Whew, this is unbelievable! Who would have ever thought that 10 weeks ago we would be thinking of reopening our business after the pandemic shock we, as business owners and entrepreneurs, have experienced. Well, the time is here and now. What next, we ask? The idea of reopening under the new normal is somewhat of a shock to all of us and calls for a high level of readjustment. With the uncertainty in where this pandemic is leading us, we also wonder how to reinvigorate our businesses and the drastic changes that come with it.
When we look at the best practices to reopen our businesses, we must consider not only the fear that the pandemic has caused our customers and employees, but also how to get around these feelings and progress to the new normalcy of growing our businesses. How do we do that?
For one, we must consider the safety and well-being of our customers and employees. There is news and information about social distancing, wearing masks, and maintaining cleanliness and safety in our homes and businesses. These deal with the personal health factors we need to manage well.
There are other factors involved in our businesses. We know that maintaining a clean and healthy business environment is important for our personal safety and those of our employees and customers. The big questions are: How do we run a business under these conditions? How do we reconnect with our existing customers and gain new customers? Planning and communication are key to a successful restart, and reconnecting is the key business factor. Not only with your existing customers, but also with your employees, your suppliers, and other stakeholders such as your landlords, tenants, and funders as well. Just as you connected with them at the start of the pandemic to seek forbearance of credit terms up and down the supply chain, as well as taking advantage of the SBA’s Economic Injury Disaster Loans (EIDL) and Paycheck Protection Program (PPP) loans, we must look at regaining their confidence that we are back in business full-time. We can take advantage of what we learned on how we maintained or connections by using the Internet during the lockdown. This takes the form of telecommuting, relying on services such as take-out and delivery, shipping services, etc. The possibilities are great.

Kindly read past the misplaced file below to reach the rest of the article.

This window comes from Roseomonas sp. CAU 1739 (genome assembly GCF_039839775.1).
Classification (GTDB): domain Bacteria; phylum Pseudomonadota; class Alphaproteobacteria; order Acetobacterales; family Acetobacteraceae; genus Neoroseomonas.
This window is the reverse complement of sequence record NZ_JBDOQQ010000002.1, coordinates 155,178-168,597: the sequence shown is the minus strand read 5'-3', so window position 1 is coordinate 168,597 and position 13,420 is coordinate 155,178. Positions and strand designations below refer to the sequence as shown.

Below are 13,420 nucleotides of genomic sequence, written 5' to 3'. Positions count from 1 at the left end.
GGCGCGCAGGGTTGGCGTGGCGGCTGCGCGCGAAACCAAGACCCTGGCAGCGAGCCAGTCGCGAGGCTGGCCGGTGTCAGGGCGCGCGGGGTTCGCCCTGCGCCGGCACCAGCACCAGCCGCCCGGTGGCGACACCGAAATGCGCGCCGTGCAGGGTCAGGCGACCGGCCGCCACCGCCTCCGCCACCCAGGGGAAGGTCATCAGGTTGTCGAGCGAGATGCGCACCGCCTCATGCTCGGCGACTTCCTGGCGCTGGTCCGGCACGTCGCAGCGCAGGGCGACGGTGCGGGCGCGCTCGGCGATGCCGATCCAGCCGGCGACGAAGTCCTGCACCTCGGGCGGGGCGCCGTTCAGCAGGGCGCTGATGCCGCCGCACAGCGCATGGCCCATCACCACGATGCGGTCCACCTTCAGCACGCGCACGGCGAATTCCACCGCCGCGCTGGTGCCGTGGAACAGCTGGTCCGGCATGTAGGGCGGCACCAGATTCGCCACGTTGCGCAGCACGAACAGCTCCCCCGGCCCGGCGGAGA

For one, look at how social media has played a major role in our connectivity. Increasing your presence on social media such as Facebook, Twitter, Instagram, etc. can add value to your presence by enhancing existing connections, and connecting with new customers through special offerings can increase the attraction to existing and potential customers. These social media connections seem obvious and should work well in the post-pandemic world. Also, look at enhancing your website with new offerings and personalized to the target audience you are seeking. Because of the power of technology these days, there is a guarantee that a Google search or a scroll through Facebook can contribute to making the people in your network feel a sense of security. But let’s not forget the traditional ways we have connected before that people consider the established normal that we are all seeking to get back into in some way.
We’re curious what tips you have for reopening your business! Have you grown on social media lately? Did you allocate more money toward SEO and advertising? Reach out to us and let us know how you are using your presence to regain trust during this phase. It might result in another marketing opportunity for you and your small business! To reach out to us, please call at (412) 396-1633 or email us at firstname.lastname@example.org.
The Duquesne University SBDC provides free business consulting for entrepreneurs in the Greater Pittsburgh area. Click here to request free consulting, or contact the SBDC for additional help and information.
Douglas Harding brings over 35 years of managing international business development activities for various multinational heavy industrial manufacturing companies, including a new venture within PPG Industries. Having traveled extensively throughout Latin America, Europe, Middle East, and Asia, Douglas has a deep intuitive understanding of business interactions in diverse cultural settings and has been able to bridge the culture gap to lead new business activities in many international industrial markets.